For a while I've been going through fairy tale stories, a genre I enjoy more than just a little bit. But it isn't the only good one out there. Between this and a slightly insane scheduel right now I thought perhaps it would be a good time to look at them. So we'll be switching gears and going for different sorts of books for a while.
Uglies by Scott Westerfeld
Uglies is an interesting read. It's an obvious message against things like plastic surgery and in general the over valuing of the physical over mental ability and personality. There are other commentaries in there, of course, but they aren't nearly so obvious. I don't normally read many books that wear their messages on their sleeve - or their title as the case may be. Not because I disapprove of books having messages. Indeed, it's hard to find a book without a message and if you manage it it won't be much of a book. Even Green Eggs and Ham has messages. It's the point of story telling. But I really do like pulling a personal meaning from the text myself rather than having it thrown at me.
But even with the moral of the story being a bit in your face, I have to say that this is a very deep and well developed story. The world is layered, going so far as to have a unique speech pattern (think Buffy verse teen-speak) and unique society structure. To top it off, each character has a unique way of looking at the world that enhances the reader's view of things and changes frequently depending on where they are in life.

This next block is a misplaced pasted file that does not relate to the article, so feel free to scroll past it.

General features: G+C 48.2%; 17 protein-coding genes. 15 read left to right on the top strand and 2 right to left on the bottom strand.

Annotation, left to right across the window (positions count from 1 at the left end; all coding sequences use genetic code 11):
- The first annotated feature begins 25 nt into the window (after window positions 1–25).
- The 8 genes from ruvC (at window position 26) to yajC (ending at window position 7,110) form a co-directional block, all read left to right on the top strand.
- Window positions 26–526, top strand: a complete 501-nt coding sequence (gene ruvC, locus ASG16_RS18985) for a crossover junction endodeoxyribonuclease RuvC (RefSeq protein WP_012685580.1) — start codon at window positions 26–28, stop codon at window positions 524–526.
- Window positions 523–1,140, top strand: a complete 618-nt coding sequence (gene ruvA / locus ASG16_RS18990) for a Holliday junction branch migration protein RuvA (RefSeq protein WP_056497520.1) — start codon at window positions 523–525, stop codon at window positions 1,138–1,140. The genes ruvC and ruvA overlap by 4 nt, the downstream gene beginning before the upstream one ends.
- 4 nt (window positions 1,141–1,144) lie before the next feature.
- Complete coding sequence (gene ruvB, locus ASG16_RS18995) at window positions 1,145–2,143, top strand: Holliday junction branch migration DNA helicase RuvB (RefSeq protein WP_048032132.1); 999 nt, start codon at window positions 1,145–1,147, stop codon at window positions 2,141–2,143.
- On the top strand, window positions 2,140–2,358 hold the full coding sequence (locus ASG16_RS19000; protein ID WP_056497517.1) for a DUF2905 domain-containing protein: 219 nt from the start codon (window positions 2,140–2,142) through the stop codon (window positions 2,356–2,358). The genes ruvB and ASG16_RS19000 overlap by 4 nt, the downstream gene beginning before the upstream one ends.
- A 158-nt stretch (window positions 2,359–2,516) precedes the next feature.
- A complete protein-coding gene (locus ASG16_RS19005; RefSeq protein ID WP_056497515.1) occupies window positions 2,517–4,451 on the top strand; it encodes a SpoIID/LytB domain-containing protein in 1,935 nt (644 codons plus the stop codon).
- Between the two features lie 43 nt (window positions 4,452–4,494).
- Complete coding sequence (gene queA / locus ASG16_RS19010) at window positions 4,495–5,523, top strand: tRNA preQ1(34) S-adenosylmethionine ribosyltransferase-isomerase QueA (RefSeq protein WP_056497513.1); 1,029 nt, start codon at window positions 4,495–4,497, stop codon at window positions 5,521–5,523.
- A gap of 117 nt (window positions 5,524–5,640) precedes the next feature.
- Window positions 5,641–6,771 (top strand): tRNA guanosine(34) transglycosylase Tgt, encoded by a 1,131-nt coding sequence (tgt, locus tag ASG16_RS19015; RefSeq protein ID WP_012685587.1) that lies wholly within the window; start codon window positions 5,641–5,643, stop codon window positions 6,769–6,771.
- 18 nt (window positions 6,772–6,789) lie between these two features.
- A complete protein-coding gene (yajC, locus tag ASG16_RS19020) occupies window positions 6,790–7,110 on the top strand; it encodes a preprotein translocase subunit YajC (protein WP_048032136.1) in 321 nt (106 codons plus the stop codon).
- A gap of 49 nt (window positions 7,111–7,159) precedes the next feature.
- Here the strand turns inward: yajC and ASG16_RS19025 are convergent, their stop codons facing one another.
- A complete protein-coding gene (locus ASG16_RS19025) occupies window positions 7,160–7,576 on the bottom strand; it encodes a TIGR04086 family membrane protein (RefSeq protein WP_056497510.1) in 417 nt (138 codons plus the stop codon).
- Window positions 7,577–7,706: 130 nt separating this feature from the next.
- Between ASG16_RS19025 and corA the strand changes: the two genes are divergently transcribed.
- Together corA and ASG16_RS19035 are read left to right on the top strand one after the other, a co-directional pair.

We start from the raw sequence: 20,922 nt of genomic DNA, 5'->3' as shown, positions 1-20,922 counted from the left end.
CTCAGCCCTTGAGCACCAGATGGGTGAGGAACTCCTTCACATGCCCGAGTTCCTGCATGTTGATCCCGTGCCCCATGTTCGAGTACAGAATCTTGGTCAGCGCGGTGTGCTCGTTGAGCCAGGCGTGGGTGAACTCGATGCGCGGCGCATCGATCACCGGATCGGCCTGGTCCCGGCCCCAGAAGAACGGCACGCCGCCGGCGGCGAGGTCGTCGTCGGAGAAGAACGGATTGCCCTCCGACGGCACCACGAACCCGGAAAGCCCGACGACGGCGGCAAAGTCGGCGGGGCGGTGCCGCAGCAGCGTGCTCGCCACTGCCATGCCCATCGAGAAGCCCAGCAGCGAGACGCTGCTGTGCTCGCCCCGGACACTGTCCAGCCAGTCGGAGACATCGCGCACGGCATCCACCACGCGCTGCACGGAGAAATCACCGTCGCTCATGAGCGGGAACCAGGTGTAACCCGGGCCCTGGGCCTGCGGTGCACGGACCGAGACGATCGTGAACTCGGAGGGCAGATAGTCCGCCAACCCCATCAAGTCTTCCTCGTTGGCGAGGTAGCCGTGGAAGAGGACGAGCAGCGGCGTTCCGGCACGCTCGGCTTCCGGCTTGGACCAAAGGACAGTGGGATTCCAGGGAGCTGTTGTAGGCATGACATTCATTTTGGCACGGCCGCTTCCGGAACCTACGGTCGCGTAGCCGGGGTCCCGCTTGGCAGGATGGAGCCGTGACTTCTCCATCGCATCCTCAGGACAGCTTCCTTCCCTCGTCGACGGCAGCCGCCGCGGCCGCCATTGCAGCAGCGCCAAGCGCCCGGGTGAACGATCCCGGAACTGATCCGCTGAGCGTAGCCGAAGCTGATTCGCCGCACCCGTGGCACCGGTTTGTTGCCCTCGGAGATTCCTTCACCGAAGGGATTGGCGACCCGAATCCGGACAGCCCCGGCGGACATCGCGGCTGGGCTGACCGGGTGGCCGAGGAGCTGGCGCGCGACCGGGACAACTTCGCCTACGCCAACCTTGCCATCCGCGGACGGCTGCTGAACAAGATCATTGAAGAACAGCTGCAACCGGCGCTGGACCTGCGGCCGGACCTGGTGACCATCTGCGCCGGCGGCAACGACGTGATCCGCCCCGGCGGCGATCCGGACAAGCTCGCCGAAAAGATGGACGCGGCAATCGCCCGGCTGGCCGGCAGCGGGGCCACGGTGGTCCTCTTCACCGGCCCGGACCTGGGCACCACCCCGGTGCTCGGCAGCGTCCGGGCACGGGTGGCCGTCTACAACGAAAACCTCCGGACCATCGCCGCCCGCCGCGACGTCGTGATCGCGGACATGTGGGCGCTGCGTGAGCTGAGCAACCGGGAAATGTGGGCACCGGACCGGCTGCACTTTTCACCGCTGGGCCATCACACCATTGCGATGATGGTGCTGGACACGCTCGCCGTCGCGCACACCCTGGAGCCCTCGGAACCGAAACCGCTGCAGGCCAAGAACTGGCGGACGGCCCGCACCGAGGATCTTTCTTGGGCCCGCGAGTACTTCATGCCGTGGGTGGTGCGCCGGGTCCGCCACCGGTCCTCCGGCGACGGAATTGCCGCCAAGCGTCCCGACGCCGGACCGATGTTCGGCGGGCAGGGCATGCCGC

The one thing that stuck out at me was the relationship between two of the main characters in the story: Tally and Shay. And, no, it wasn't any sort of romantic relationship. Though I have no doubt that the pairing exists in a fanverse somewhere. These two meet after Tally's best friend becomes a Pretty and Tally must wait until her birthday to join the world he's now a part of. Shay and Tally are at the same time best friends and arch enemies, and it never seems to be their choice as to which they are at any given time. I have to say I love this idea of individuals so intertwined that they can't help but be one or the other. And it's an interesting dynamic to watch unfold and far outshines the romances of the series.
The one fault I can find beyond the aggressive moral is the way the characters thought patterns change so drastically between one book and the next so that each book seems to revolve around an entirely different Tally. It's a part of the story and done intentionally, but I've known several people who were a bit disturbed by it. Perhaps that's the point, but none the less.It is an excellent series and I wouldn't see this as a reason to overlook it, but it's perhaps a fact to keep in mind.